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Thursday, March 4, 2010

Barrister Bits: how to change back to your maiden last name

Q: I noticed that you changed the name of your column—used to be called “Shark Bait” (I’m still adjusting to the new name—not quite sure if I like it). Anyway, I’d like to change my name back to my maiden name—how do I do this?
Signed: Maiden in Pursuit of Identity

Dear Maiden: Hope the new name of the community column, “Barrister Bits”, will grow on you. I was trying to capture a name that is professional (hence the reference to “Barrister”, an English term for lawyer) and still keep a sense of levity to the column (“Bits” of advice, blended with a swirl of humor and philosophy). Hopefully, the new name will be accepted by you and other readers.

Name changes are relatively simple, yet controlled by state statute (California Code of Civil Procedure sec. 1279.5 and Family Code sec. 2082). Bottom line: If you are in state prison, on parole, on probation, a convicted sex offender, or want to change your name to defraud creditors, you are out of luck. The law specifically prohibits a name change. But let’s say you just want to change your name because you were conceived during Woodstock and you are continually embarrassed when they announce over the loudspeaker, “Petal Moonglow, your car is ready”. You are in luck.

Generally, you have to first formulate the reason for the name change, as I assure you, the Judge will ask. Your request for a name change will likely be granted if your reason is to reconnect to your cultural heritage, to avoid embarrassment, to reclaim your maiden name (assuming it is not already ordered/granted in your divorce decree), or to realign your self-identity (think Muhammad Ali, who legally changed his name from Cassius Clay to honor his conversion to Sunni Islam).

Next, you need to file “paperwork” with the court in the county where you reside. Go to and fill out no less than five forms—NC-100 (Petition for Change of Name) and its accompanying cousins (NC-110, NC-120, NC-130 and CM-010). If you are already overwhelmed, you may consider a Legal Document Preparation Service, which will complete the forms, but typically will not file the paperwork (or front the filing fee, which can be rather hefty, so ask the court clerk about a Fee-Waiver—if you are at a certain income, you may qualify). When you file the forms at our local courthouse, you should also request a hearing at least six weeks from the filing date…the same time it supposedly takes to develop a new, healthy habit and shed a old, unhealthy habit. Why six weeks? Well, you must also publish in a local newspaper once a week for four consecutive weeks an “Order to Show Cause (NC-120).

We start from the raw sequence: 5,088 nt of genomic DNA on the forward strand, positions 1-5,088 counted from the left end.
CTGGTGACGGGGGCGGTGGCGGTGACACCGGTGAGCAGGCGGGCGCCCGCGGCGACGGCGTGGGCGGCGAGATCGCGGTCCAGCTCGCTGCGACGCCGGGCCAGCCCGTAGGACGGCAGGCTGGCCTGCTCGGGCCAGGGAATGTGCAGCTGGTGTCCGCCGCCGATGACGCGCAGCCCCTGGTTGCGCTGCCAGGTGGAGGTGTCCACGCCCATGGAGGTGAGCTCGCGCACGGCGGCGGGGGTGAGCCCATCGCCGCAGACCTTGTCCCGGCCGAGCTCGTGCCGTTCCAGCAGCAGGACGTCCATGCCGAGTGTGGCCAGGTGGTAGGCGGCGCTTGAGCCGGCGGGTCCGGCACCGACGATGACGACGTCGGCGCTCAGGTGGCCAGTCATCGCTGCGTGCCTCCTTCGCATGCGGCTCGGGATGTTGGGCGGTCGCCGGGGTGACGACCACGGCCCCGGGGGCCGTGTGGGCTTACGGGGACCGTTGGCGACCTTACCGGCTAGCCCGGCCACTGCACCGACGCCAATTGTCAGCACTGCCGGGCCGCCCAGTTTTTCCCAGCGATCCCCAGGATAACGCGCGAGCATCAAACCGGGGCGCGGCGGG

Once the paperwork is filed and the Notice is published, you will then appear before the Judge who will ask you why you are changing your name. You best have a legitimate answer. Then, voila, if granted, your new identity is assumed. But wait, you must then complete the circle of identity. You should then take the signed, approved Order in hand, and contact the “purveyors” of our Society—you know, Social Security Administration, DMV, banks, credit agencies, etc. Then, sit back and revel in your new identity, until the dust settles.

As Salman Rushdie so eloquently phrased, “Names, once they are in common use, quickly become mere sounds, their etymology being buried, like so many of the earth’s marvels, beneath the dust of habit”.

Float like a butterfly through the dust.

Debra A. Newby is a resident of Monte Rio and has practiced law for 29 years. She is a member of the California, Texas and Sonoma County Bar Associations and currently maintains an active law office in Santa Rosa. Her law practice emphasizes personal injury law (bicycle/motorcycle/motor vehicle accidents, dog bites, trip and falls, etc.) and expungements (clearing criminal records). Debra can be reached via email (, phone (707-526-7200), fax (526-7202) or pony express (930 Mendocino Avenue, Suite 101; Santa Rosa, 95401).

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